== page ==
Sublethal heat shock induces premature senescence rather than apoptosis in human mesenchymal stem cells
Stem cells in adult organism are responsible for cell turnover and tissue regeneration. The study of stem cell stress response contributes to our knowledge on the mechanisms of damaged tissue repair. Previously, we demonstrated that sublethal heat shock (HS) induced apoptosis in human embryonic stem cells. This study aimed to investigate HS response of human adult stem cells. Human mesenchymal stem cells (MSCs) cultivated in vitro were challenged with sublethal HS. It was found that sublethal HS did not affect the cell viability assessed by annexin V/propidium staining. However, MSCs subjected to severe HS exhibited features of stress-induced premature senescence (SIPS): irreversible cell cycle arrest, altered morphology, increased expression of senescence-associated β-galactosidase (SA-β-gal) activity, and induction of cyclin-dependent kinase inhibitor p21 protein. High level of Hsp70 accumulation induced by sublethal HS did not return to the basal level, at least, after 72 h of the cell recovery when most cells exhibited SIPS hallmarks. MSCs survived sublethal HS, and resumed proliferation sustained the properties of parental MSCs: diploid karyotype, replicative senescence, expression of the cell surface markers, and capacity for multilineage differentiation. Our results showed for the first time that in human MSCs, sublethal HS induced premature senescence rather than apoptosis or necrosis. MSC progeny that survived sublethal HS manifested stem cell properties of the parental cells: limited replicative life span and multilineage capacity.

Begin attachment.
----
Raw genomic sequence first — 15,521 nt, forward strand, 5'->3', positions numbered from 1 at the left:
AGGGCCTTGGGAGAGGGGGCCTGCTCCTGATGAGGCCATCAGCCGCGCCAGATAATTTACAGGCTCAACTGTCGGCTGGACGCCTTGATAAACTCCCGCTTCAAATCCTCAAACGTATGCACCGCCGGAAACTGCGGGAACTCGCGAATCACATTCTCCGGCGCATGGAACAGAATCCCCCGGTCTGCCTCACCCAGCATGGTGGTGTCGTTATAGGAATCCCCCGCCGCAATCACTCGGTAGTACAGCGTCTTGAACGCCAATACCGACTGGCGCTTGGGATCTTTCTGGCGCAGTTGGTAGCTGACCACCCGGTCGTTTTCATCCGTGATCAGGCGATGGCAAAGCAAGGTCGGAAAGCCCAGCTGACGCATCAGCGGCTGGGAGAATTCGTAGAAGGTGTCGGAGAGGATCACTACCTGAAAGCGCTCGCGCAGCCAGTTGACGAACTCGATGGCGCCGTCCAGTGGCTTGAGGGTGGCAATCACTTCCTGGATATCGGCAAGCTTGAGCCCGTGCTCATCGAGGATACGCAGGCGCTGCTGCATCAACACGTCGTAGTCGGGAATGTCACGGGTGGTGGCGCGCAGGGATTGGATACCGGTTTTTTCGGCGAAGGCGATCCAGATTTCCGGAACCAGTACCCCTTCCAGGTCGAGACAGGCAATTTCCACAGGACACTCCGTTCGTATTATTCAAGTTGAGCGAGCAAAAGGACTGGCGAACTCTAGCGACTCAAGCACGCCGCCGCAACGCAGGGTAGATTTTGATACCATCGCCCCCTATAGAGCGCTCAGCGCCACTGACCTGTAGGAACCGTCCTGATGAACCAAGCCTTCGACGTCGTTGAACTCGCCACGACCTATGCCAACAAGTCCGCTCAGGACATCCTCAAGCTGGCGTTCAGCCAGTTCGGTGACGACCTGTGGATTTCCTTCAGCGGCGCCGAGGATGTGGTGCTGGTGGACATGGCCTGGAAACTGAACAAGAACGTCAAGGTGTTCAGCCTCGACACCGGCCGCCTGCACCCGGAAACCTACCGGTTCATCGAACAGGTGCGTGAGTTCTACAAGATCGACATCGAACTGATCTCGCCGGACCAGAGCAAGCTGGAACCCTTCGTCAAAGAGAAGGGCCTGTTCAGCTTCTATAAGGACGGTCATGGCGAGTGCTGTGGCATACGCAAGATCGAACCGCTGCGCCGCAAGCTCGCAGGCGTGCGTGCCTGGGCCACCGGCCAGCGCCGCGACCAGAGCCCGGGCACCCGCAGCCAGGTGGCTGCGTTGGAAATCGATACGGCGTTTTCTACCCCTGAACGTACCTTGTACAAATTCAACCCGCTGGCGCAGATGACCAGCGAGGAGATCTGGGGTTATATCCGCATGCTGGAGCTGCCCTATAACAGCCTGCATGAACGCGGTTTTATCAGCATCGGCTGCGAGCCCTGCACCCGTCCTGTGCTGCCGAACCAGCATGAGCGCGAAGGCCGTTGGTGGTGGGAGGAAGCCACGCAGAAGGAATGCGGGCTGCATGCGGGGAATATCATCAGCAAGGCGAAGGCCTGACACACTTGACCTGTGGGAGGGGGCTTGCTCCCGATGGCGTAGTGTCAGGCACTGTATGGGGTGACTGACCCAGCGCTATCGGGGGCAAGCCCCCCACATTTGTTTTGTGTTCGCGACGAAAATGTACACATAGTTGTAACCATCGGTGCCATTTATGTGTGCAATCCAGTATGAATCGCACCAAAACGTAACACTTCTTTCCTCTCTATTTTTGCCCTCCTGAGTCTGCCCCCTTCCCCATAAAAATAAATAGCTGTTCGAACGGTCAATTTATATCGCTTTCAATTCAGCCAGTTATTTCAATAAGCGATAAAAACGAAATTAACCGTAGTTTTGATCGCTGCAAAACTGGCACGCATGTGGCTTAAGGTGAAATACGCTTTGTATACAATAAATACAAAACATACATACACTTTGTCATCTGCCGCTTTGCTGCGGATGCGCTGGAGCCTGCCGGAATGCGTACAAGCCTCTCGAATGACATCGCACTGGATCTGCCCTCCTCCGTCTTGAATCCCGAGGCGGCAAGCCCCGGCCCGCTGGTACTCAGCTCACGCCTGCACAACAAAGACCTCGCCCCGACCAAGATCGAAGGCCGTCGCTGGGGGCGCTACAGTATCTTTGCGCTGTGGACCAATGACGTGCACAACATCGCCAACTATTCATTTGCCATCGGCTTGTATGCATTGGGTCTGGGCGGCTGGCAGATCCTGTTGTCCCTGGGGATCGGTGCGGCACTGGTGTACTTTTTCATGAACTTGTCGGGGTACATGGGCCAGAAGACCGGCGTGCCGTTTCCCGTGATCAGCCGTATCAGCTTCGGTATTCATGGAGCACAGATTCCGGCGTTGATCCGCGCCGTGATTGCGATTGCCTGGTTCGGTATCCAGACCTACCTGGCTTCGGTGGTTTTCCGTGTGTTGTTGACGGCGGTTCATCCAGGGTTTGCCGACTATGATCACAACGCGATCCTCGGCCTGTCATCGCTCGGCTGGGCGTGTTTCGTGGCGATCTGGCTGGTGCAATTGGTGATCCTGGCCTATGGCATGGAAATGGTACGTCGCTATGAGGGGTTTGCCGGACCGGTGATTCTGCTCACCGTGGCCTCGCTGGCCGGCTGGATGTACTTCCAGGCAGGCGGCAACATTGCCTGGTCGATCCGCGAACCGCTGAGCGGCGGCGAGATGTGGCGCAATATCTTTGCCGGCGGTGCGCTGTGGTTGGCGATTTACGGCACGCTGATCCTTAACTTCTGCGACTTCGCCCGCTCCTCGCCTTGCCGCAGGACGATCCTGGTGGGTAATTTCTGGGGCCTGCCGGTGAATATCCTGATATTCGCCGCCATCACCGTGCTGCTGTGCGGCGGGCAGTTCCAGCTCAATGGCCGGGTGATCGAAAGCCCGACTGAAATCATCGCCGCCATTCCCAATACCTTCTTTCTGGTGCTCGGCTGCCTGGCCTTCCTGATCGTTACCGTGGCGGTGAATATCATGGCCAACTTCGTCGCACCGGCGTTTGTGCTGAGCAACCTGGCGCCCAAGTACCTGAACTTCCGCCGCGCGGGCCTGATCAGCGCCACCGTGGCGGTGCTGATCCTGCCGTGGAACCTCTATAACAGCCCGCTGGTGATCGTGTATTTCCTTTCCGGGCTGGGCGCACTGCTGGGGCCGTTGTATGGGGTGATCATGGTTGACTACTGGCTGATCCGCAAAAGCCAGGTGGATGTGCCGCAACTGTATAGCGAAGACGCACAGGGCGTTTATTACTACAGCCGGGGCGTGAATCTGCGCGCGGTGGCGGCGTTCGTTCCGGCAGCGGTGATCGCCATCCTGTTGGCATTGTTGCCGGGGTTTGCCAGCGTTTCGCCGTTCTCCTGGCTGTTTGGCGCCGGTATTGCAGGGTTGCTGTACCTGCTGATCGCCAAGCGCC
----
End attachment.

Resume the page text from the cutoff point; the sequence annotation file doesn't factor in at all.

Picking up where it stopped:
KeywordsAdult stem cells Heat shock Heat shock proteins (Hsp) Premature senescence
The work was supported by the Russian Foundation for Basic Research (project 11-04-12077), Program of Russian Academy of Sciences “Molecular and Cellular Biology,” and RF President Grant 4957.2012.4.
Conflict of interest
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